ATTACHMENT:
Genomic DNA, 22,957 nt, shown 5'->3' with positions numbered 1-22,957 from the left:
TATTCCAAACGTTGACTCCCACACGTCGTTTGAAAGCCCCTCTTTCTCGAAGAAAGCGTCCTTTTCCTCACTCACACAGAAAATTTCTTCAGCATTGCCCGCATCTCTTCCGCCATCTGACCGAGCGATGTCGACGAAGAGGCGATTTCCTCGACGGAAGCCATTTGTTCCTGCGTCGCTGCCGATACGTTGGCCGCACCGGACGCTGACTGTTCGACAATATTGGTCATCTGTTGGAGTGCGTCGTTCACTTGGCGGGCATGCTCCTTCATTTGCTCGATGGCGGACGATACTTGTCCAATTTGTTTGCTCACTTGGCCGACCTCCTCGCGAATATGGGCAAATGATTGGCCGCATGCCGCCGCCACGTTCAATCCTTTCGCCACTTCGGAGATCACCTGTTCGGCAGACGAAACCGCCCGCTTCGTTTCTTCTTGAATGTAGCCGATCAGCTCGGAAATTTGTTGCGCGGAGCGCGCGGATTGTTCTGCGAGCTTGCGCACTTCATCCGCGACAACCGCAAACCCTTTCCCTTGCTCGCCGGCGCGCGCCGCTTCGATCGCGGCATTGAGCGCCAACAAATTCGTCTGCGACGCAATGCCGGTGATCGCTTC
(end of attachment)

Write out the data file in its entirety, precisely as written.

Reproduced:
Genomic DNA, 22,957 nt, shown 5'->3' with positions numbered 1-22,957 from the left:
TATTCCAAACGTTGACTCCCACACGTCGTTTGAAAGCCCCTCTTTCTCGAAGAAAGCGTCCTTTTCCTCACTCACACAGAAAATTTCTTCAGCATTGCCCGCATCTCTTCCGCCATCTGACCGAGCGATGTCGACGAAGAGGCGATTTCCTCGACGGAAGCCATTTGTTCCTGCGTCGCTGCCGATACGTTGGCCGCACCGGACGCTGACTGTTCGACAATATTGGTCATCTGTTGGAGTGCGTCGTTCACTTGGCGGGCATGCTCCTTCATTTGCTCGATGGCGGACGATACTTGTCCAATTTGTTTGCTCACTTGGCCGACCTCCTCGCGAATATGGGCAAATGATTGGCCGCATGCCGCCGCCACGTTCAATCCTTTCGCCACTTCGGAGATCACCTGTTCGGCAGACGAAACCGCCCGCTTCGTTTCTTCTTGAATGTAGCCGATCAGCTCGGAAATTTGTTGCGCGGAGCGCGCGGATTGTTCTGCGAGCTTGCGCACTTCATCCGCGACAACCGCAAACCCTTTCCCTTGCTCGCCGGCGCGCGCCGCTTCGATCGCGGCATTGAGCGCCAACAAATTCGTCTGCGACGCAATGCCGGTGATCGCTTC